Curiously, Kristof acknowledges precisely this issue but rejects its cogency. He notes that, in a Facebook discussion he initiated on this topic, one respondent wrote, “Much of the ‘conservative’ worldview consists of ideas that are known empirically to be false.” Kristof characterizes this response as “scornful” and the conversation overall as one that “illuminated primarily liberal arrogance.”
Yet insistence upon a shared set of methods and methodology (which are themselves constantly being challenged and refined), such as in critical biblical studies or the academic study of religion more broadly, hardly limits a diversity of perspectives. It instead makes discussion possible, clarifying a baseline for valid argumentation while leaving ample room for marshaling and evaluating different evidence, a process that inevitably leads to conflicting claims. These features of scholarly discourse also underscore that, notwithstanding Kristof’s assertion, the academy does not value an unqualified diversity; indeed, it never has.
Finally, I would note that insistence upon critical methods and methodology—or what we might term more generally, with Michel Foucault, “the critical attitude”—does not necessarily exclude those who hold conservative or specifically evangelical Christian views. All comers, whatever their political or religious persuasion, may engage productively on such terms and should be welcome to do so. At the same time, some may choose not to engage, preferring, for example, creed over critical inquiry. The academy need not exhibit hostility toward such individuals, but neither must it include their perspectives in its discourse.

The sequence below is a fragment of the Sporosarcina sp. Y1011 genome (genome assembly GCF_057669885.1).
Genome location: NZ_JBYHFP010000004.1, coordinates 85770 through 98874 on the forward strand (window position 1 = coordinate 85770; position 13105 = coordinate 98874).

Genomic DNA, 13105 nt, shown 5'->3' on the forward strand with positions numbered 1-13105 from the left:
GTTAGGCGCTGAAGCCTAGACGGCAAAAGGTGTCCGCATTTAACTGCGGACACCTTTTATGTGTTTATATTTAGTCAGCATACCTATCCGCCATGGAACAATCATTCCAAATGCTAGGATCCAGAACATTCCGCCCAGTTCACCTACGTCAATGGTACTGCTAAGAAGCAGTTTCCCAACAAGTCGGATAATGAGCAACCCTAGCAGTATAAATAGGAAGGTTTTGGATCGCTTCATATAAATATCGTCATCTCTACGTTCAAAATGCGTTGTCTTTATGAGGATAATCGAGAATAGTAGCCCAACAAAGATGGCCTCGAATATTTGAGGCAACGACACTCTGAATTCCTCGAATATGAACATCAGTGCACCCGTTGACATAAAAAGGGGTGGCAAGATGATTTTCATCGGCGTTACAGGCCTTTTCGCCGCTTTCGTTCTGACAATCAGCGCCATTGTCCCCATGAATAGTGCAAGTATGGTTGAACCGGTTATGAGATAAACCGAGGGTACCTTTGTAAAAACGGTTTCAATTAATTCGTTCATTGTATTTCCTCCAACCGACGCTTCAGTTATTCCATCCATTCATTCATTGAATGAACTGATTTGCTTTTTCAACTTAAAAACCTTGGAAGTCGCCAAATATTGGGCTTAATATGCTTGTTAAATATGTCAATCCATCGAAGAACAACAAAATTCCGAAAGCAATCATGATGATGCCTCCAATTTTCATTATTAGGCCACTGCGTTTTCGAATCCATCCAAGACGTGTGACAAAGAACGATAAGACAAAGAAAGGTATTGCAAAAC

- Foucault, Michel. “What Is Critique?” In The Politics of Truth. Ed. Sylvère Lotringer. Trans. Lysa Hochroth and Catherine Porter. Semiotext(e), 2007.
- Kristof, Nicholas. “A Confession of Liberal Intolerance.” The New York Times. May 7, 2016.
- —. “The Dangers of Echo Chambers on Campus.” The New York Times. December 10, 2016.
- —. “The Liberal Blind Spot.” The New York Times. May 28, 2016.
- Stephens, Randall J., and Karl W. Giberson. The Anointed: Evangelical Truth in a Secular Age. Belknap, 2011.
Image: Jonathan Z. Smith, the Robert O. Anderson Distinguished Service Professor Emeritus of the Humanities, pictured with a group of students. | Photo credit: University of Chicago Photographic Archive, [apf1-07710], Special Collections Research Center, University of Chicago Library.
|Author, Jeffrey Stackert, is Associate Professor of Hebrew Bible at the University of Chicago Divinity School. His most recent book, A Prophet Like Moses: Prophecy, Law, and Israelite Religion (Oxford University Press, 2014), analyzes the relationship between law and prophecy in the pentateuchal sources and the role of the Documentary Hypothesis for understanding Israelite religion. He is currently working on a monograph on the biblical Priestly religious imagination and is also coauthoring a commentary on the biblical book of Deuteronomy.|